9,800 Employee Records Potentially Accessed Without Authorization at Former Aegis Medical Group

The Florida physician network, Aegis Medical Group, has begun contacting 9,800 patients to advise them that their protected health information may have been obtained and viewed by a former employee. That individual is thought to have tried to sell patient records to third parties thought to have been participating in identity theft and fraud.

Aegis Medical Group was contacted by law enforcement agencies on September 11, 2019 in relation to the employee. The law enforcement investigation found that the employee attempted to sell the information of just two patients. Working with law enforcement agencies, the physician network found that the records of up to 9,800 patients were potentially accessed by the employee between July 24, 2019 and September 9, 2019.

The data included in the records was limited to first and last names, dates of birth, account numbers, postal addresses, diagnosis information, and Social Security numbers. Approximately 75% of the records that may have been obtained were physical records rather than electronic copies.

After notification by law enforcement agencies, Aegis Medical Group immediately terminated the employee. It is not known at this point in time whether the former employee has been charged.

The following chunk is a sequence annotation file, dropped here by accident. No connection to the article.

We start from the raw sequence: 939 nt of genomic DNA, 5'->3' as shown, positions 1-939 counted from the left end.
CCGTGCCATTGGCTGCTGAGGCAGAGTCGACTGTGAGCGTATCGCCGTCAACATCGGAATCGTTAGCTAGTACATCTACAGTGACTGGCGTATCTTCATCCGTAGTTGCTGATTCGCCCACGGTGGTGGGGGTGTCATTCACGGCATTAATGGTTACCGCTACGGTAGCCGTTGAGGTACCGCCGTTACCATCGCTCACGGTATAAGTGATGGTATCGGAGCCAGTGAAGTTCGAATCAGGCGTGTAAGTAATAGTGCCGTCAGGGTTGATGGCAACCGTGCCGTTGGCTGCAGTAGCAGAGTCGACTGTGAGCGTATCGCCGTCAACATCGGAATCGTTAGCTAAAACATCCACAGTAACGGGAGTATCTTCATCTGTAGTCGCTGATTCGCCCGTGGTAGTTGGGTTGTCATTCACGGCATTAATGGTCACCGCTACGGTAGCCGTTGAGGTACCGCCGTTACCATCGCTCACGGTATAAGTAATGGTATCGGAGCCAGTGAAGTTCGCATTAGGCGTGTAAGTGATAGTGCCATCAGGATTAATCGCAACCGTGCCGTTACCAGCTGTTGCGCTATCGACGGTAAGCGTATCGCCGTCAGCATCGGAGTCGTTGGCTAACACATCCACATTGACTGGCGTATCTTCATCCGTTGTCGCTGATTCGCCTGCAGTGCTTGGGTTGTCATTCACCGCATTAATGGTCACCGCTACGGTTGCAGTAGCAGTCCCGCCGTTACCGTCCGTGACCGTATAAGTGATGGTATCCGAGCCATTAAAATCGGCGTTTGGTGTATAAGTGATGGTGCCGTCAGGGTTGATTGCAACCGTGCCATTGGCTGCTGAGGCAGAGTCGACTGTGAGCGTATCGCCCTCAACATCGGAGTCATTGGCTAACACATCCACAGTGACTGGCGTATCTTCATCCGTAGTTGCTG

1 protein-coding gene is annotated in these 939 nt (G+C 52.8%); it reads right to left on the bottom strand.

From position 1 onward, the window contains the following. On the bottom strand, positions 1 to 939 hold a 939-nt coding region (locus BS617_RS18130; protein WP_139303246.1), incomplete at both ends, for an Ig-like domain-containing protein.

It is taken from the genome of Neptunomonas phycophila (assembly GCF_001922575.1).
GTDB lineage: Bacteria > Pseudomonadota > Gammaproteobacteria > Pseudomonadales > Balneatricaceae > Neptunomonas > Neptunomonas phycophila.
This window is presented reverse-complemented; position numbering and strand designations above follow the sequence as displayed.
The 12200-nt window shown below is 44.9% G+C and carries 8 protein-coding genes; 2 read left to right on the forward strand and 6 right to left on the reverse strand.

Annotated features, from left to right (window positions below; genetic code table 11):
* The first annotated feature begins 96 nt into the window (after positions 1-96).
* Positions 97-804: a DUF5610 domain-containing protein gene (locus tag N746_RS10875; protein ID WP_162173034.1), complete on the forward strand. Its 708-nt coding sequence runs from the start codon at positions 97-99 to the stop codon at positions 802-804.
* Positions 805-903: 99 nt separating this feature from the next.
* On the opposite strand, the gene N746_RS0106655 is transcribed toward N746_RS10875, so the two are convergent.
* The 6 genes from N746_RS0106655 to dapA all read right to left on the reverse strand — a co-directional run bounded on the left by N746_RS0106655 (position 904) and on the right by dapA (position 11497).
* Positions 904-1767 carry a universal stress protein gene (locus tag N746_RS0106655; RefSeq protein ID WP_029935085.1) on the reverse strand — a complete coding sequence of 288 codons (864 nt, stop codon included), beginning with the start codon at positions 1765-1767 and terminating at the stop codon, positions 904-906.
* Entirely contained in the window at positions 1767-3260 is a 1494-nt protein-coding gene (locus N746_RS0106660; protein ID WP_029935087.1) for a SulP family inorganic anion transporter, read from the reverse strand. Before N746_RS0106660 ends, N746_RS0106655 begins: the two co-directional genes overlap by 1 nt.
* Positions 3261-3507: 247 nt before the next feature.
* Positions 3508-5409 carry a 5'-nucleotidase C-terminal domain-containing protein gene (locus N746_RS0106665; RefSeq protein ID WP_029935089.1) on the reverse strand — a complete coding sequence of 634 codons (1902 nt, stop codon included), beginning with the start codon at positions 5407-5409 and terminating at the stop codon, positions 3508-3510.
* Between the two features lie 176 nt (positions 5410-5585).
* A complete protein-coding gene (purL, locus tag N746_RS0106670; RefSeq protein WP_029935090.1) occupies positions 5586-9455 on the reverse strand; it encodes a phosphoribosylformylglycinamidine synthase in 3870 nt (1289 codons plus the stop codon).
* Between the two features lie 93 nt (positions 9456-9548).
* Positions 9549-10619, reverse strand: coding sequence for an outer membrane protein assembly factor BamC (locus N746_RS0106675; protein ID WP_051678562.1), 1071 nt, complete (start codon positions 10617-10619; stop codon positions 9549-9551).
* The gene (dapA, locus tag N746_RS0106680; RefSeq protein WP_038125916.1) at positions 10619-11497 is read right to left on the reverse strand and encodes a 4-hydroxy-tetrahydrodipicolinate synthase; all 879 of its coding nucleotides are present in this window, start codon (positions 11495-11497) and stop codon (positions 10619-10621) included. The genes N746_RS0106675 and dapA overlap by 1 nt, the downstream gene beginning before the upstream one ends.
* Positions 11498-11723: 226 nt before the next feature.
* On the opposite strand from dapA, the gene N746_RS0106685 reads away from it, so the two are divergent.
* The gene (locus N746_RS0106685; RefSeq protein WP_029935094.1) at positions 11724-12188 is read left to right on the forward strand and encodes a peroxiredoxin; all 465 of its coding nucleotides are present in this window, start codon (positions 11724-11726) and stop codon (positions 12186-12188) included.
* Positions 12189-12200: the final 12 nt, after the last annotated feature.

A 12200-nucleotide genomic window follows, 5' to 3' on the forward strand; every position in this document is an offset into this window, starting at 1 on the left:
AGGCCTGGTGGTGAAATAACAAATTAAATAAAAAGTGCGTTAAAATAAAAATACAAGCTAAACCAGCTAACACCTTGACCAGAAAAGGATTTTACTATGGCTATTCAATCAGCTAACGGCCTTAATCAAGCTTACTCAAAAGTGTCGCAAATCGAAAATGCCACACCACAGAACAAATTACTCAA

Due to the nature of data exposed, all impacted patients have been advised to review their accounts, explanation of benefits statements, and credit card statements for signs of improper use of their information and have been told about other steps they can take to stop identity theft and fraud. Complimentary credit monitoring and identity theft protection services are also being supplied.

Aegis Medical Group has confirmed that all physical records were stored in the correct manner although, to enhance security, physical records are now being converted to digital formats as digital records are much more simple to secure and monitor for unauthorized access. Employees have been contacted in relation to the incident, told about the consequences of improper PHI access, and the importance of keeping the confidentiality and security of patient records.

Author: Maria Perez